Branch: Air Force
Duty Station: Eielson-AFB
Number of Deployments: 1
Number of PCS's: 3
About the nominee: My wife and I got married when I graduated undergrad in 2004. We were married for 6 years before she joined the Air Force. In supporting my wife thus far in her career I have worked as a Police Officer, Stay at Home Dad, Car Salesman, and as a Security Specialist for the Air Force. I am willing to do whatever my family needs me to do in order for us have a successful tour at whatever duty station we are at. At the same time I find myself enjoying every location we have been to, there is no point in focusing on the negative things at each duty station, for example...if all I focused on while being at Eielson was the -40 degree winters I would miss out on the Northern Lights, fat tire biking on frozen rivers, ice fishing, and also not appreciate the stunning Alaska summers we have that are perfect for camping, hiking, and being outside with the 23 1/2 hours of daylight.
Hobbies: Being involved with Team Red White and Blue (Team RWB), a National Veteran Service Organization, camping, competing in triathlons, vlogging, cycling, running, interviewing other military spouses for my PodCast, weightlifting, photography, and showing my girls that having an active lifestyle can be fun!
Interesting Facts: I'm a band nerd. I was in marching band, drum line, from the time i was in 6th grade to my sophomore year of college. I continued playing drums in the church my wife and I attended at the time (prior to her joining the military) and also for a Southern Rock Band in Natchitoches Louisiana. Music is a passion of mine, one that I hope to pass on to my daughters.
What is something you’ve learned from being a military spouse? How nothing is ever really in my control, and thats ok.
In your opinion, what is one of the most important issues facing military families? The uncertainty of our elected officials to do what we ask of them, and what they have promised. We have seen time and time again, that military benefits are up for debate every time a new bill is passed. Everything from receiving pay checks on time, BAH, retirement, health care coverage/cost during retirement, education benefits, etc... These are all things our spouses are promised will be given to them when they sign up to serve but each year they become less of a guarantee.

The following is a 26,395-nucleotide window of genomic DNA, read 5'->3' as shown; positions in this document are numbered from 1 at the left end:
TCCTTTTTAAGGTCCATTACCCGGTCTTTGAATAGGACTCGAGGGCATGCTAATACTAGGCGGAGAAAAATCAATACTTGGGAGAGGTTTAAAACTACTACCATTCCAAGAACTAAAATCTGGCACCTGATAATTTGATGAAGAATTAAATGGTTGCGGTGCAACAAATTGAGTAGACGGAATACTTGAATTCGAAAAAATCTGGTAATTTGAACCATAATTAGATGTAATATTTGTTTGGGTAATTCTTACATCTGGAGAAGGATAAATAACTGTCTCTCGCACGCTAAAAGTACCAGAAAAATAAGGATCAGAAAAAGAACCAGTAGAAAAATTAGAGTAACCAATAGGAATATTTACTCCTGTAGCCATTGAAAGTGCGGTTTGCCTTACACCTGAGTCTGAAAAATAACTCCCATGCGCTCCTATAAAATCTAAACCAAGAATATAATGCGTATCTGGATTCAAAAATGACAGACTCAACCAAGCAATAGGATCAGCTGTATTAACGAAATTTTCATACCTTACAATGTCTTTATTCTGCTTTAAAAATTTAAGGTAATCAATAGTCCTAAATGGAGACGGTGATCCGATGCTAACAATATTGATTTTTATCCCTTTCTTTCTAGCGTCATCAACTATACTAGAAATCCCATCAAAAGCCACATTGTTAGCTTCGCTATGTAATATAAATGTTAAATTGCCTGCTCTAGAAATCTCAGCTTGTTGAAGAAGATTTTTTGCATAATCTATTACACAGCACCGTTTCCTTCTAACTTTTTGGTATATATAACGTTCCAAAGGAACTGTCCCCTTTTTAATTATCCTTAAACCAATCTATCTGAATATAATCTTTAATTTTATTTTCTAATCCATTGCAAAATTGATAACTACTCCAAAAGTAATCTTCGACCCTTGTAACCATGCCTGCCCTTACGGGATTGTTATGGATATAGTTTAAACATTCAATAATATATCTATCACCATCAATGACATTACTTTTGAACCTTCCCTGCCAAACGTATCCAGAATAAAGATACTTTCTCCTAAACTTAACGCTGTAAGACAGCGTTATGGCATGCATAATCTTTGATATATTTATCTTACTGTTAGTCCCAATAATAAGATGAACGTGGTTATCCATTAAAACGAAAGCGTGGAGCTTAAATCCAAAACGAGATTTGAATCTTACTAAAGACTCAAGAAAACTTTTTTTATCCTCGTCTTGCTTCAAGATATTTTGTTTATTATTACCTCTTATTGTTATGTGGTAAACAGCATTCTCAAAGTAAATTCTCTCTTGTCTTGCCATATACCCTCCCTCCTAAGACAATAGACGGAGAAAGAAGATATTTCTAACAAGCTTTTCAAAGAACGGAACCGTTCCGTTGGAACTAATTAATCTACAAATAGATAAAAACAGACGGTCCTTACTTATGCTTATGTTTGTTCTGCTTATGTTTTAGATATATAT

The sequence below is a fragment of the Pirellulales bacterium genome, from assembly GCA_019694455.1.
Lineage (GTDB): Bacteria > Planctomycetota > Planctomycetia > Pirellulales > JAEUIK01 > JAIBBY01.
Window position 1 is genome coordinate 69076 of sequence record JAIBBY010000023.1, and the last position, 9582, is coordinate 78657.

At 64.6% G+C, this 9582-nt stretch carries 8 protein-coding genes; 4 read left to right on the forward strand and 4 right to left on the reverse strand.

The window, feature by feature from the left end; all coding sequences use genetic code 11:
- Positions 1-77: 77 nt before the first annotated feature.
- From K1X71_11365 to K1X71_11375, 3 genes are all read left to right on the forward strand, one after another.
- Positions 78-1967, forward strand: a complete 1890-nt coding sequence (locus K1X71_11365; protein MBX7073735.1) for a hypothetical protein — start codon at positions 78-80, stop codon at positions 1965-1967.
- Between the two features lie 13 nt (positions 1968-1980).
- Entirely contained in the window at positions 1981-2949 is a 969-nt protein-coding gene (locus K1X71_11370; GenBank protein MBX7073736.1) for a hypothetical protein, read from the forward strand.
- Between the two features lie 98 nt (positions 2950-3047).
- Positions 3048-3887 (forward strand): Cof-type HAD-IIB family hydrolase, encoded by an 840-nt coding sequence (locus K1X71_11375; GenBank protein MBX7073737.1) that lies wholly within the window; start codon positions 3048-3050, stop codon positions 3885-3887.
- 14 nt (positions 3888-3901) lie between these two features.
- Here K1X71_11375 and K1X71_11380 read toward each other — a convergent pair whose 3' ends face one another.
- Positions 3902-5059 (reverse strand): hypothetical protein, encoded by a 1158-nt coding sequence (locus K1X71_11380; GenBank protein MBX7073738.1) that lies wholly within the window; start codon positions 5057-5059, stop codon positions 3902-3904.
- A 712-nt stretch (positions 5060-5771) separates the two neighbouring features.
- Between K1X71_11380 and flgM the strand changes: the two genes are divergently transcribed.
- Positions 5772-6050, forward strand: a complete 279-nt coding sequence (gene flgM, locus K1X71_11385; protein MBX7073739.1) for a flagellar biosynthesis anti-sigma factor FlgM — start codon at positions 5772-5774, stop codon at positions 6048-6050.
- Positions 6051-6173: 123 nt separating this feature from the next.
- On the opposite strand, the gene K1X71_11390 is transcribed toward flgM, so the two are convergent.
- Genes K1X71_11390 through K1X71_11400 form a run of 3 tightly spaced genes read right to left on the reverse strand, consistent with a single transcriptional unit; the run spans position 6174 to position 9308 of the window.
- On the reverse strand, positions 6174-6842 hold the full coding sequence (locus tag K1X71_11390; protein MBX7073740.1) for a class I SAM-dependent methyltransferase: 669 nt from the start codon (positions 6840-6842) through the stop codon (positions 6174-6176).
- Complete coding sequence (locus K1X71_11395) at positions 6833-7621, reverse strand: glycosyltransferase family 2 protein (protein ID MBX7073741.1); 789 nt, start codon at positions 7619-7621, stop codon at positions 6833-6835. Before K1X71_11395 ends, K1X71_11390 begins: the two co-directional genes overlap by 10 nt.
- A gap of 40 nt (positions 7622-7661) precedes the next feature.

What is one of the best aspects of being in a military family? The feeling of closeness you develop with other military families. Being in a military family you form bonds with other military families that can not be explained. They happen very quickly and often times without you realizing they are forming. These bonds are invaluable during times such as extended TDYs and/or deployments when we are left without our spouses, or the ability to have family come in to assist us during these times. Our extended military family is always there to help in difficult times.
What is one thing you want to accomplish with the Military Spouse of the Year title? To bring awareness to the growing number of male military spouses and the unique views we have in contributing to the military spouse community. I feel that male military spouses tend to disconnect from spouse groups because they feel that the groups only want to do things that female spouses want to do. I hope to show male military spouses that by becoming more involved they can in fact enact the change they are waiting to see, and they will be happier with the outcome by being the ones to be involved in that change.
Reasons for nominating:
Mike is an amazing guy. He's gone out of his way to welcome new spouses to our cold Alaskan base. He also does a lot with Team RWB, which is a veteran group that does a ton for the local community. Mike is always participating in base functions, helping where he can, all while working full time for the base, while his wife has been deployed. His two daughters show what an amazing man and military spouse he is. -- Jason Wysong, Fellow Military Spouse